How Denmark Sees the World in 2012

  • Share
  • Read Later
Soeren Bidstrup / AFP / Getty

An offshore windmill farm located in the Oeresund, three km from Copenhagen harbour.

Copenhagen is a very nice city in a very nice country. And if you're like me, that's all you might know about the place, along with the fact that was once home to Hans Christian Andersen, Kierkegaard and Hamlet. But next winter, Copenhagen will become the center of the climate change world. In December 2009, the capital of Denmark will host the 15th meeting of the Conference of Parties to the Kyoto Protocol, better known as the UN climate change summit. It happens every year — the most recent one was held last December on the Indonesian island of Bali — but Copenhagen will be special. The Kyoto Protocol, which now commits nearly every developed nation except the U.S. to specific cutbacks in greenhouse gas emissions, expires in 2012. Given the lag time in such mind-bendingly complex international negotiations, we need to have a plan in place by the start of 2010 to ensure that there isn't a fatal gap between the expiration of Kyoto and whatever comes next. (If a year or two should pass without a clear international cap on CO2 emissions, both government and industry might lose the incentive to invest in greener technology.) All of which puts a lot of pressure on little Copenhagen.

The good news is that there may be no country in the world better prepared than Denmark to play host to a climate summit that could — just maybe — decide the fate of the world. As you leave Copenhagen's airport, you see soaring wind turbines along the side of the road, spinning in the nearly always present breeze. Get used to the sight — Denmark is a world leader in wind energy, and produces more than 10% of its power from turbines. That's meant cleaner air and greener jobs. The homegrown wind company Vestas is a world leader earning $8 billion a year, an impressive figure in a country that has barely half the population of Hong Kong. The taxi ride into the city won't take long either — some one-third of urban transport within Copenhagen is done by bicycle, and two-wheelers cruise the bike-only lanes throughout the city. (And they have right of way, which is a good thing to keep in mind unless you want to be run down by a pedal-pushing Danish grandmother while stepping off the sidewalk.)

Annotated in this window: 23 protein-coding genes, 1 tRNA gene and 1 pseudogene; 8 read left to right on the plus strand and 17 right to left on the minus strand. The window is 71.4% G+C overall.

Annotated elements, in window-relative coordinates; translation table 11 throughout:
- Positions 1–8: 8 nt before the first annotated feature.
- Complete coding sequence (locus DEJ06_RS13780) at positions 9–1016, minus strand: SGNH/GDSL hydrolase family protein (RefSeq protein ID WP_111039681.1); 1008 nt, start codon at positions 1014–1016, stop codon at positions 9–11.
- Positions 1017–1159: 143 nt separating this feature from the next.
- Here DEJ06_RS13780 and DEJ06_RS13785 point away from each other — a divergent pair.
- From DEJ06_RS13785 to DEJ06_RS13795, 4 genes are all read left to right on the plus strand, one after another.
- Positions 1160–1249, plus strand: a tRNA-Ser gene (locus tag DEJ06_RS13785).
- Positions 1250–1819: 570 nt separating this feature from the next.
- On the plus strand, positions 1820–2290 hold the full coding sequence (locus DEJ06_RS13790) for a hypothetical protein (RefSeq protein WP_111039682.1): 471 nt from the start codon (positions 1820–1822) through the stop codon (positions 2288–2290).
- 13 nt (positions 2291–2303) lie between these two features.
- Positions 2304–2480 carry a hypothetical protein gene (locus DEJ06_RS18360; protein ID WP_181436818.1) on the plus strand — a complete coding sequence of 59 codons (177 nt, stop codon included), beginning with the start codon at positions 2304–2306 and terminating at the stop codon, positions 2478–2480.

More important than its uber-European urban livability, Denmark is taking its responsibility as the host of the 2009 climate summit seriously. Last year the government split its Environment Ministry in two. The original, now smaller, Ministry of the Environment was tasked with covering local pollution and wildlife issues, while the new Ministry of Climate and Energy was formed to focus specifically on global warming and alternative energy, with an eye toward preparing the way for Denmark's leadership on climate change — at the UN summit and at home, by further reducing its own carbon footprint. "We know we have a responsibility for Copenhagen," says Connie Hedegaard, the Danish Minister for Climate and Energy. "We'll live up to it."

Of course, if Denmark really were running international climate negotiations, the world would be in much better — and cooler — shape. But ultimately, the road to a new climate deal runs through one city: Washington. "The U.S. has to be a part of any new climate agreement," says Rajendra Pachauri, the chairman of the UN's Nobel Prize–winning Intergovernmental Panel on Climate Change. "In the absence of that, you won't have a response from the large number of countries needed for a collective response." If Washington leads, the big developing countries like India and China will be forced to follow, or stand alone against an emerging international consensus. Will that happen? We will have a new Administration by 2009, and both John McCain and Barack Obama are considerably greener than the current White House occupant. But with Americans obsessed over the price of gas — but not rising global temperatures — it'll take real political leadership to from Washington to make Copenhagen a success.